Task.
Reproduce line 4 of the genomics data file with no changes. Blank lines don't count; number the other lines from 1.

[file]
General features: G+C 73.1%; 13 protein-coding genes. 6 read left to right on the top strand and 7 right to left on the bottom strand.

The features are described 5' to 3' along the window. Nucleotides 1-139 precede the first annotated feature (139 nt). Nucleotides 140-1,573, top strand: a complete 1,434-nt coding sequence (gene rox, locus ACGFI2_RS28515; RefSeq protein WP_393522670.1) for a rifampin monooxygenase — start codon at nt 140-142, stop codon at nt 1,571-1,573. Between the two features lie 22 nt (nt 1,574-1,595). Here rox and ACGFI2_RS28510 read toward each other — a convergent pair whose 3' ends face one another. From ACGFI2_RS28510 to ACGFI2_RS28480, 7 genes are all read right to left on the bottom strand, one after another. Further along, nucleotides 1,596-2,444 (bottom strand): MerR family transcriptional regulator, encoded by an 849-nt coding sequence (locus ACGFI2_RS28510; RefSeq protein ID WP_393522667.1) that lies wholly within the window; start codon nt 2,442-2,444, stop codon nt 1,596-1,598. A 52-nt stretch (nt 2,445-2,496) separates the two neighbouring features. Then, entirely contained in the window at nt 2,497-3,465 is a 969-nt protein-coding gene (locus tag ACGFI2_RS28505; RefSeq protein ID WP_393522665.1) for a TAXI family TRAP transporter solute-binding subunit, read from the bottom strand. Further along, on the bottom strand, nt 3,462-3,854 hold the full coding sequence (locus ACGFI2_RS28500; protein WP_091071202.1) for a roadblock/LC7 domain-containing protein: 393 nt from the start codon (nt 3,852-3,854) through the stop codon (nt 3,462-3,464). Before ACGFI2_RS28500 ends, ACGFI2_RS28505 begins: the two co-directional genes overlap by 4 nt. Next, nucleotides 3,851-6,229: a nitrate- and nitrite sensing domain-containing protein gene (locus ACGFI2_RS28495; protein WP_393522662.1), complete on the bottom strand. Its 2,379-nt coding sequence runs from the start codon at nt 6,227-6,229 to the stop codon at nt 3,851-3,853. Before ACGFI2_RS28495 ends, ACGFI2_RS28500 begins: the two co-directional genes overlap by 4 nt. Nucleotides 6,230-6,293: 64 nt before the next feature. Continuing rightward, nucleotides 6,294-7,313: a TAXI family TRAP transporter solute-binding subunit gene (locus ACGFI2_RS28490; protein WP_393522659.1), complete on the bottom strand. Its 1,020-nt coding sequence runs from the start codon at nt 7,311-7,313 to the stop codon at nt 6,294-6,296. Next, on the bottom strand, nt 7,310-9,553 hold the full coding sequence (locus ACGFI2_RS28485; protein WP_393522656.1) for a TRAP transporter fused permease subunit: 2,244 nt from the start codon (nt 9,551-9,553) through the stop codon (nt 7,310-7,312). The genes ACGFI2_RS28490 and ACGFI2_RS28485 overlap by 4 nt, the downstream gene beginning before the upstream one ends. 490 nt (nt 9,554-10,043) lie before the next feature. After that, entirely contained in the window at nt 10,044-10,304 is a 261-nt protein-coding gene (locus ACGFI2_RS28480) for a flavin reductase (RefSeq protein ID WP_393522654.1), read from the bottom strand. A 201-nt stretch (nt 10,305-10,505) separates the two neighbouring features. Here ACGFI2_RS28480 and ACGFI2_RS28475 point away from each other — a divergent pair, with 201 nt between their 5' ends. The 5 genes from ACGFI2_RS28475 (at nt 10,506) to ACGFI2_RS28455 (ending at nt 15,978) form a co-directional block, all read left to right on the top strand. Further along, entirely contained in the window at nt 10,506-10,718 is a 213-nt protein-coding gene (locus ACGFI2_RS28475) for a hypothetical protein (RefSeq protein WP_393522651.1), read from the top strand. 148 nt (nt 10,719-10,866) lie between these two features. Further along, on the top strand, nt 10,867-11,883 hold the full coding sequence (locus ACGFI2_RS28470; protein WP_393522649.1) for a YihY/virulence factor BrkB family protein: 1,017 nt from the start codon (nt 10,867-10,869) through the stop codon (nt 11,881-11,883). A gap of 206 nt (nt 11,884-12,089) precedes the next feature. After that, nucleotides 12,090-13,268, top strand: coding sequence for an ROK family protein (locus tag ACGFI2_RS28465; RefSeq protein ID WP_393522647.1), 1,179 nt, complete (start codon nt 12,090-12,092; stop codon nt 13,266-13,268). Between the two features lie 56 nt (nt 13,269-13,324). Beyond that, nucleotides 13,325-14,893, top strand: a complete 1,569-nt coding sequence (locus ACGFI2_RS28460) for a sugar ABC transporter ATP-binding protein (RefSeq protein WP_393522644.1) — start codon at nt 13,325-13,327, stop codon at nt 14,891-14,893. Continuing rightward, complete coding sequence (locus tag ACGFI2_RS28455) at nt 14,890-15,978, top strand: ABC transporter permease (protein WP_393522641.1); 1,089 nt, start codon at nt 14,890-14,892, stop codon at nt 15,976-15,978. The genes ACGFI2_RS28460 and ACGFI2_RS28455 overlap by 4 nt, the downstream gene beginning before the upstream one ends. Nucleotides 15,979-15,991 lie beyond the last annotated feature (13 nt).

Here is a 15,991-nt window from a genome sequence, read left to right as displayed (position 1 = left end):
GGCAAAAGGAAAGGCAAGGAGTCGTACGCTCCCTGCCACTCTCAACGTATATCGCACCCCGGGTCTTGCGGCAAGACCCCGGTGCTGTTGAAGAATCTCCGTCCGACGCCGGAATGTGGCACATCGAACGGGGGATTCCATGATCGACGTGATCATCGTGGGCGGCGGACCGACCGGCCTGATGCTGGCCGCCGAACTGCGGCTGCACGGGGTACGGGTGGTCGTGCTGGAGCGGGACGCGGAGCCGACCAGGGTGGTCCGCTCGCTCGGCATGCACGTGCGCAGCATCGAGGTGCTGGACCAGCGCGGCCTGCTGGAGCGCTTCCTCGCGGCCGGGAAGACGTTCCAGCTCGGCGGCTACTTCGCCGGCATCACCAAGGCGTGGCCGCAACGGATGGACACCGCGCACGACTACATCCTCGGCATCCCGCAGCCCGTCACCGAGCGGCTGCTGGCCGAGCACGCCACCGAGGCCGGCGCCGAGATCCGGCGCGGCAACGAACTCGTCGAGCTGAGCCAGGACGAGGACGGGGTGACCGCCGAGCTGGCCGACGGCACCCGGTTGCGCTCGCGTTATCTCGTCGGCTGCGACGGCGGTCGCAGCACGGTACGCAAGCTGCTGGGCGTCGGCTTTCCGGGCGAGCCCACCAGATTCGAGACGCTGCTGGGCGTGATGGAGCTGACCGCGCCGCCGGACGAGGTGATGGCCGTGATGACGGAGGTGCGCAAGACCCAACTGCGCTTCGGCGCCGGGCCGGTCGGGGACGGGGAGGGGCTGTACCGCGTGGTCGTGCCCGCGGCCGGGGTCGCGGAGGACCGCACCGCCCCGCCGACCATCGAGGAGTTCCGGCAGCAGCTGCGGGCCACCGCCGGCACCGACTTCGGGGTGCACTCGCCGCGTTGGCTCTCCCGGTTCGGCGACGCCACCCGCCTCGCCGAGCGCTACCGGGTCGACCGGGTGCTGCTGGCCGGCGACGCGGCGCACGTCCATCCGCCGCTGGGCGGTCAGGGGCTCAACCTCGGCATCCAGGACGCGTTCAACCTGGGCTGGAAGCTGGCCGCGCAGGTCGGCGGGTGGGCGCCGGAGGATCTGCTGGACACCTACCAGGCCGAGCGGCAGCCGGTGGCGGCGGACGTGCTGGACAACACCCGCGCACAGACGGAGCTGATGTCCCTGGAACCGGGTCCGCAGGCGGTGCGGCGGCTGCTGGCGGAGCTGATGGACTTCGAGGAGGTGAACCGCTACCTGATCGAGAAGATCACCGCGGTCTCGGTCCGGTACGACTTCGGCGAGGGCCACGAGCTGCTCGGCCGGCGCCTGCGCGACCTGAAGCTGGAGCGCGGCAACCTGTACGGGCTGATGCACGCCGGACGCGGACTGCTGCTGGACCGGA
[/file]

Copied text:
GGCAAAAGGAAAGGCAAGGAGTCGTACGCTCCCTGCCACTCTCAACGTATATCGCACCCCGGGTCTTGCGGCAAGACCCCGGTGCTGTTGAAGAATCTCCGTCCGACGCCGGAATGTGGCACATCGAACGGGGGATTCCATGATCGACGTGATCATCGTGGGCGGCGGACCGACCGGCCTGATGCTGGCCGCCGAACTGCGGCTGCACGGGGTACGGGTGGTCGTGCTGGAGCGGGACGCGGAGCCGACCAGGGTGGTCCGCTCGCTCGGCATGCACGTGCGCAGCATCGAGGTGCTGGACCAGCGCGGCCTGCTGGAGCGCTTCCTCGCGGCCGGGAAGACGTTCCAGCTCGGCGGCTACTTCGCCGGCATCACCAAGGCGTGGCCGCAACGGATGGACACCGCGCACGACTACATCCTCGGCATCCCGCAGCCCGTCACCGAGCGGCTGCTGGCCGAGCACGCCACCGAGGCCGGCGCCGAGATCCGGCGCGGCAACGAACTCGTCGAGCTGAGCCAGGACGAGGACGGGGTGACCGCCGAGCTGGCCGACGGCACCCGGTTGCGCTCGCGTTATCTCGTCGGCTGCGACGGCGGTCGCAGCACGGTACGCAAGCTGCTGGGCGTCGGCTTTCCGGGCGAGCCCACCAGATTCGAGACGCTGCTGGGCGTGATGGAGCTGACCGCGCCGCCGGACGAGGTGATGGCCGTGATGACGGAGGTGCGCAAGACCCAACTGCGCTTCGGCGCCGGGCCGGTCGGGGACGGGGAGGGGCTGTACCGCGTGGTCGTGCCCGCGGCCGGGGTCGCGGAGGACCGCACCGCCCCGCCGACCATCGAGGAGTTCCGGCAGCAGCTGCGGGCCACCGCCGGCACCGACTTCGGGGTGCACTCGCCGCGTTGGCTCTCCCGGTTCGGCGACGCCACCCGCCTCGCCGAGCGCTACCGGGTCGACCGGGTGCTGCTGGCCGGCGACGCGGCGCACGTCCATCCGCCGCTGGGCGGTCAGGGGCTCAACCTCGGCATCCAGGACGCGTTCAACCTGGGCTGGAAGCTGGCCGCGCAGGTCGGCGGGTGGGCGCCGGAGGATCTGCTGGACACCTACCAGGCCGAGCGGCAGCCGGTGGCGGCGGACGTGCTGGACAACACCCGCGCACAGACGGAGCTGATGTCCCTGGAACCGGGTCCGCAGGCGGTGCGGCGGCTGCTGGCGGAGCTGATGGACTTCGAGGAGGTGAACCGCTACCTGATCGAGAAGATCACCGCGGTCTCGGTCCGGTACGACTTCGGCGAGGGCCACGAGCTGCTCGGCCGGCGCCTGCGCGACCTGAAGCTGGAGCGCGGCAACCTGTACGGGCTGATGCACGCCGGACGCGGACTGCTGCTGGACCGGA